CHARLOTTESVILLE, Va.— Three friends of an alleged victim of a gang rape at a University of Virginia frat house told The Associated Press that a magazine article that used the woman’s attack to paint a picture of a culture of sexual violence on college campuses was wrong on a number of key points: most important that they didn’t encourage her to report the attack and that they were more concerned about their reputations than her well-being.
One of the friends, a 20-year-old, third-year student referred to as “Randall” in the Rolling Stone article but whose real name is Ryan Duffin, told the AP that not only did he encourage the alleged victim to go to police, but he started to dial 9-1-1 on his cellphone until she begged off saying she just wanted to go back to her dorm and go to sleep.
“I couldn’t help but notice that everything that the article said about me was incorrect,” Duffin said.
The Rolling Stone article set off an intense debate about sexual violence, alcohol, fraternities and journalism ethics.
The Associated Press also spoke with the other two friends portrayed in the article: third-year, 20-year-old U.Va. students Kathryn Hendley and Alex Stock, known as “Cindy” and “Andy” in the article. None of the three friends was contacted by the Rolling Stone’s reporter, Sabrina Rubin Erdely, before the article was published; each of them rejected multiple assertions made in the article, which has since been retracted.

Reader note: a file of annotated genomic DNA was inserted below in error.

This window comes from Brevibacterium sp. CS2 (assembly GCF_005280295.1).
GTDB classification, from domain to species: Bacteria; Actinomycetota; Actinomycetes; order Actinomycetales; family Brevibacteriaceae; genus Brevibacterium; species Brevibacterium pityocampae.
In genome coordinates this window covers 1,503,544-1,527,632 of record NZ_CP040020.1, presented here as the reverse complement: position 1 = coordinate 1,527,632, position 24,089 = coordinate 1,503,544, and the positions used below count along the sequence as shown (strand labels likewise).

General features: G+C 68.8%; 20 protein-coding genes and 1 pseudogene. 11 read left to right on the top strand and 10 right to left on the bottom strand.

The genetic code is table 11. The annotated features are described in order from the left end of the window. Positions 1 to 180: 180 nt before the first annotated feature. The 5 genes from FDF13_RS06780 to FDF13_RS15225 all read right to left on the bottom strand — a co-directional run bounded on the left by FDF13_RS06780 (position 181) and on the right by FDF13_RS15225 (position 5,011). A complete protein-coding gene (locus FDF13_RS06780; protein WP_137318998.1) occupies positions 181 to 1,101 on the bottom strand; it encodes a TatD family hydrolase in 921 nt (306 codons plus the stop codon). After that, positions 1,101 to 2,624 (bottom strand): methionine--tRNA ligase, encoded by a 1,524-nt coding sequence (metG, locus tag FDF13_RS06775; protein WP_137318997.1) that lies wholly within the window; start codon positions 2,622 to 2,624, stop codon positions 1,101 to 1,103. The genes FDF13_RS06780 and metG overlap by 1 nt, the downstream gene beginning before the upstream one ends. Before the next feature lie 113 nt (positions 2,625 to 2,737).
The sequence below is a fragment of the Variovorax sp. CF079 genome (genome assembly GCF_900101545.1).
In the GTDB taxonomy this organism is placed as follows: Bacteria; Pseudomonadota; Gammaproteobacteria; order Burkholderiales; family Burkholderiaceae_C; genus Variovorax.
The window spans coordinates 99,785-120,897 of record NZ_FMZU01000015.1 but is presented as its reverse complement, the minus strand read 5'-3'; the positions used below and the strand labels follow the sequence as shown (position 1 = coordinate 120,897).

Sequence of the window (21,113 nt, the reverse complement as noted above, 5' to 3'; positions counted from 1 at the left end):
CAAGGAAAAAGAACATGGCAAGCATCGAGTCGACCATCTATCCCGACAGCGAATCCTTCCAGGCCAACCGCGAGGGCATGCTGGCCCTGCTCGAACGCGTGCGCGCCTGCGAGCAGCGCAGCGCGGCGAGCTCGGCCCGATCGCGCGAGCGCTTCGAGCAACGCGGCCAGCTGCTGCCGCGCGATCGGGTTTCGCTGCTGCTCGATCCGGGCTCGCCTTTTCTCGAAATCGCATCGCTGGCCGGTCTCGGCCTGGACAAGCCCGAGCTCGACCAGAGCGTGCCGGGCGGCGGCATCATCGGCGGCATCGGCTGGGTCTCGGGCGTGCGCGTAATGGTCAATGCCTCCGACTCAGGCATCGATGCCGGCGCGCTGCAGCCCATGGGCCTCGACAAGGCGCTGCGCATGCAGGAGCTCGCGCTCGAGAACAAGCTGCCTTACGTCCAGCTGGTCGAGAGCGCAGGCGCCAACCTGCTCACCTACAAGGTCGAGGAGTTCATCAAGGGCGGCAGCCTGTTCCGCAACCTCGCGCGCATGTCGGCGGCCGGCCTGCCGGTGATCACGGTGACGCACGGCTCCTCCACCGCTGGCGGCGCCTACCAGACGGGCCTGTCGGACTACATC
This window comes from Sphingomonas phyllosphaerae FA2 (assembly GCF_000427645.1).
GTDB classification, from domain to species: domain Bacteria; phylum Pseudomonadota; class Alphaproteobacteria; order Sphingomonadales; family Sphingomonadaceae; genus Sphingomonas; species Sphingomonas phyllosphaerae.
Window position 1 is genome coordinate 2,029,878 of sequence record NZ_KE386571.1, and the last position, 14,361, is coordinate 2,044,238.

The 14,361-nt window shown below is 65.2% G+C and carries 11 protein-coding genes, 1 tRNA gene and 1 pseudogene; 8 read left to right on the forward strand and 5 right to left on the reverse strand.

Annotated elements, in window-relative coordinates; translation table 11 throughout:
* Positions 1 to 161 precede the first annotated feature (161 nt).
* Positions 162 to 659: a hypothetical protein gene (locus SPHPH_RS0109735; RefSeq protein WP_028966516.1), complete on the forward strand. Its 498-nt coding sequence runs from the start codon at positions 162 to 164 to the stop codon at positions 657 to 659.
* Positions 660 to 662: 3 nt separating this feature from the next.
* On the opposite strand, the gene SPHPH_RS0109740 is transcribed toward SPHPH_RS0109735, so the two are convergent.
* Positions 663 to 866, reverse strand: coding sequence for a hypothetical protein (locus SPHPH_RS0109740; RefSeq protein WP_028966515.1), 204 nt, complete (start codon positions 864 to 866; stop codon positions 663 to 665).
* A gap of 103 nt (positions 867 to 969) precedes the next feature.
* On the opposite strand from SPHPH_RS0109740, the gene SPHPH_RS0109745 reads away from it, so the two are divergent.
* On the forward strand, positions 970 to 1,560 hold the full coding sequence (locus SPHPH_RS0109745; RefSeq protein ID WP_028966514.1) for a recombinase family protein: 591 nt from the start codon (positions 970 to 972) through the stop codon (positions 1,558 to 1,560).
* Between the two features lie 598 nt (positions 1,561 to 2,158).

All three say Erdely has since reached out to them, and Hendley told the AP Erdely apologized to her for portraying her the way she did.
The three friends say they continue to work on correcting the record about what happened that night, and at least one, Duffin, wonders to what extent he believes the victim’s own version of what happened — or whether any discrepancies in her story matter.
“People at U.Va. want answers just as much as I do,” Duffin says. “But if anything, the takeaway from all this is that I still don’t really care if what’s presented in this article is true or not because I think it’s far more important that people focus on the issue of sexual assault as a whole.”
Other news media have also interviewed the friends but this is the first time each of them agreed to allow their full names to be used. A lawyer representing the victim, who has been identified only as “Jackie,” has declined several requests by the AP to interview Jackie and did not immediately respond to a request for comment for this article; the AP does not typically name alleged victims of sexual assault.
The Rolling Stone article, published last month, described a culture of sexual violence hiding in plain sight at U.Va. The article has roiled the campus and caused a huge backlash, with U.Va. suspending fraternity activities until January, the Board of Visitors appointing an independent investigator to look into the allegations and the university handing the case over to the Charlottesville police.